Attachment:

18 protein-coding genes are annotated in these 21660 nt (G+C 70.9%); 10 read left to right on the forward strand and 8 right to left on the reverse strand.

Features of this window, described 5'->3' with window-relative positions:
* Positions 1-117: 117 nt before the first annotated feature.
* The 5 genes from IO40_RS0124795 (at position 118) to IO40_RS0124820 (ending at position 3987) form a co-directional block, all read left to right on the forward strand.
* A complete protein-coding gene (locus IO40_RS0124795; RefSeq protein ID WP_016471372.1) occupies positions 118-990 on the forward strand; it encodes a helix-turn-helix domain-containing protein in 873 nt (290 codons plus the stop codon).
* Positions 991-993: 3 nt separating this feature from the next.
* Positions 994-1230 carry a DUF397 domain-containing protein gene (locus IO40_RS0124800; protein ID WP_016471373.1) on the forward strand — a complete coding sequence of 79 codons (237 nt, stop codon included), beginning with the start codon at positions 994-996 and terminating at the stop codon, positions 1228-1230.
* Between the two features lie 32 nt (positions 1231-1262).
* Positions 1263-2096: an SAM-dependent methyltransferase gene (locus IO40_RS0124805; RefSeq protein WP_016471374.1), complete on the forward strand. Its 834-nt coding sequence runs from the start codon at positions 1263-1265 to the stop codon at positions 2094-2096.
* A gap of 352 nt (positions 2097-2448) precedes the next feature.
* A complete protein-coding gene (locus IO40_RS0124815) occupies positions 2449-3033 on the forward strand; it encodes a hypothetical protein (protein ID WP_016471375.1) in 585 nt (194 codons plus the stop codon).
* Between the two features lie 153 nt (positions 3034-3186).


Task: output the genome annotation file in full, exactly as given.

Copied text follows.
18 protein-coding genes are annotated in these 21660 nt (G+C 70.9%); 10 read left to right on the forward strand and 8 right to left on the reverse strand.

Features of this window, described 5'->3' with window-relative positions:
* Positions 1-117: 117 nt before the first annotated feature.
* The 5 genes from IO40_RS0124795 (at position 118) to IO40_RS0124820 (ending at position 3987) form a co-directional block, all read left to right on the forward strand.
* A complete protein-coding gene (locus IO40_RS0124795; RefSeq protein ID WP_016471372.1) occupies positions 118-990 on the forward strand; it encodes a helix-turn-helix domain-containing protein in 873 nt (290 codons plus the stop codon).
* Positions 991-993: 3 nt separating this feature from the next.
* Positions 994-1230 carry a DUF397 domain-containing protein gene (locus IO40_RS0124800; protein ID WP_016471373.1) on the forward strand — a complete coding sequence of 79 codons (237 nt, stop codon included), beginning with the start codon at positions 994-996 and terminating at the stop codon, positions 1228-1230.
* Between the two features lie 32 nt (positions 1231-1262).
* Positions 1263-2096: an SAM-dependent methyltransferase gene (locus IO40_RS0124805; RefSeq protein WP_016471374.1), complete on the forward strand. Its 834-nt coding sequence runs from the start codon at positions 1263-1265 to the stop codon at positions 2094-2096.
* A gap of 352 nt (positions 2097-2448) precedes the next feature.
* A complete protein-coding gene (locus IO40_RS0124815) occupies positions 2449-3033 on the forward strand; it encodes a hypothetical protein (protein ID WP_016471375.1) in 585 nt (194 codons plus the stop codon).
* Between the two features lie 153 nt (positions 3034-3186).